In Tayeba Begum Lipi’s work From 1.7 million mi² To 55,598 mi², a series of four circular panels are framed in razor blades, suggesting the notions of separation and partition. The subcontinent’s land mass of 1.7 million sq. miles, is dissected into maps of Bangladesh, India and Pakistan. The artist recalls that ‘when I was a child, I used to hear about those happy days from my parents while the inhabitants from different beliefs and perspectives used to live together happily in one large land.’ Lipi’s four etched maps on polished stainless-steel plates create ‘a scratched and wounded reflection of the subcontinent and its inhabitants, who are survivors or an aftermath of partitions, borders and barbed fences’.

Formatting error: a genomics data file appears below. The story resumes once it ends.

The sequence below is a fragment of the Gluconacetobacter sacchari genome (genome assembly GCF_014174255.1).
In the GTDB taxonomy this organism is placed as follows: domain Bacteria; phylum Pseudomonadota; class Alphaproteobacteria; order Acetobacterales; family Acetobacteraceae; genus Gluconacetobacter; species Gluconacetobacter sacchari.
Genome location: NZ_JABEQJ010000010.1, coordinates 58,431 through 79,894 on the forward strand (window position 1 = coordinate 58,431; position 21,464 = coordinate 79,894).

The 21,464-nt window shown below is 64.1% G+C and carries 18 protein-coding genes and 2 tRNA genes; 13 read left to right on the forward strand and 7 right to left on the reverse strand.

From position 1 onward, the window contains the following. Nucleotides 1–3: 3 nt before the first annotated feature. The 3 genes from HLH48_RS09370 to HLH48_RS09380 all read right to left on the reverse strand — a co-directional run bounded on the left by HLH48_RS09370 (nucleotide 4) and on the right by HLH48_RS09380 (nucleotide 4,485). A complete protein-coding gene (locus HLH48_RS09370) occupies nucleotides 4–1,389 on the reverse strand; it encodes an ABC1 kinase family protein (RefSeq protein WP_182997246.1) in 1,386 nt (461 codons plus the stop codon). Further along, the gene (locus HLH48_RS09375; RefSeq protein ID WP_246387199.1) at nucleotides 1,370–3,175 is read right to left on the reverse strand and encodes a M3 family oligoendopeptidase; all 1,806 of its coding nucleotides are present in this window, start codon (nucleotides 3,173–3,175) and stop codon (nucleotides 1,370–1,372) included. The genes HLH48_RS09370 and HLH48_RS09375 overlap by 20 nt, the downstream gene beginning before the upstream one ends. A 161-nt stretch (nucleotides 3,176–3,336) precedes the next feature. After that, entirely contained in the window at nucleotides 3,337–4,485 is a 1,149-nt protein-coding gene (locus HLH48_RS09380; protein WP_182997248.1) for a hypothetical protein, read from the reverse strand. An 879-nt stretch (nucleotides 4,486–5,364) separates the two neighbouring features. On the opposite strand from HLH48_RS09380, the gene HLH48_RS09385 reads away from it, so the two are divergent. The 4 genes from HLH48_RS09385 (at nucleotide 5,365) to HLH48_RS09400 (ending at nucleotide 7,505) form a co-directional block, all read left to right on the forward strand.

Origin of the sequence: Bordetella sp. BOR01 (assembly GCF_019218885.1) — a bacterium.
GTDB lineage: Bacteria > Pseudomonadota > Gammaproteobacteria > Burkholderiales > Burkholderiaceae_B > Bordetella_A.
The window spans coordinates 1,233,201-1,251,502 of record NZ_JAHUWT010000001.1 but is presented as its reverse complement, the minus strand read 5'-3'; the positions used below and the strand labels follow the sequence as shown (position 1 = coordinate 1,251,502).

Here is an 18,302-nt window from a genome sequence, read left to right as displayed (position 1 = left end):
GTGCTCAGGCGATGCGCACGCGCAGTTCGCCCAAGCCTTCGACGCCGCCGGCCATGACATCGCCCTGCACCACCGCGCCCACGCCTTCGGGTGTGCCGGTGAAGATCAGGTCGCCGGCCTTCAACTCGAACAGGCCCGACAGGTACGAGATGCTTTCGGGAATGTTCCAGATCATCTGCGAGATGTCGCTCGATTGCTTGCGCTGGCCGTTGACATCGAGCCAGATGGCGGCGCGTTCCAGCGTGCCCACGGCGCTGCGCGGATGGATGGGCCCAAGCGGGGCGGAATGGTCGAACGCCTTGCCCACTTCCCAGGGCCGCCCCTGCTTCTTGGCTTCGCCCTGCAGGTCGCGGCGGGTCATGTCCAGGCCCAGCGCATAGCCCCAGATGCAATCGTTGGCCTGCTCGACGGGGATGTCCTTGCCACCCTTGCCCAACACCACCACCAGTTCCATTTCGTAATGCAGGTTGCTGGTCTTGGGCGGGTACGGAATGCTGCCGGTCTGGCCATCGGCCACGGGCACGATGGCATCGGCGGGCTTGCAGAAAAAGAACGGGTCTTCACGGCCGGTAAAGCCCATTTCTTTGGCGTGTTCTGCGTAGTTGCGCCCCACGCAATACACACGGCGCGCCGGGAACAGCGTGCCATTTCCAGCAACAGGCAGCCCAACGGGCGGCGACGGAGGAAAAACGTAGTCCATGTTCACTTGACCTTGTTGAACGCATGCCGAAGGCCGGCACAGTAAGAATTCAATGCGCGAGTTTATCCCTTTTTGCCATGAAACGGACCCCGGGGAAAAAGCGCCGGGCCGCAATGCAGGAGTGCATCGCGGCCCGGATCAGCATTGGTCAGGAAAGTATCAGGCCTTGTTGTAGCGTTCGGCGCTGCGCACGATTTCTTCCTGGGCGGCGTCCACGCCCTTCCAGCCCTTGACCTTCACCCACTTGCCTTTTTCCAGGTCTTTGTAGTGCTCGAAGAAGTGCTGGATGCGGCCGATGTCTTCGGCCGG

Lipi was born in 1969, and completed her MFA from the Institute of Fine Arts at the University of Dhaka. She has exhibited her works widely in Bangladesh as well as internationally in several renowned institutes. Her works are held in the collection of well-known collections internationally, including the Guggenheim Museum. Lipi is a trustee and co-founder of the Britto Arts Trust. She has also curated exhibitions and was the commissioner of the Bangladesh Pavilion at the 54th Venice Biennale. She has participated in many residencies around the world and has also participated and conducted a number of workshops. She currently lives and works in Dhaka.
Mahbubur Rahman’s works depict ‘the pressure created by man-made systems of divisions that plug the natural flow of human relationships, communication and understanding’. Rahman states, ‘borders themselves inherently have the quality of unusual movement that negatively impact social understanding amongst harmonious communities and pre-existing neighbourhoods’. Focusing on the suffocation which comes about because of the pressure of borders, Rahman creates sculptures out of stainless-steel scissors redolent of dissection and imprisonment.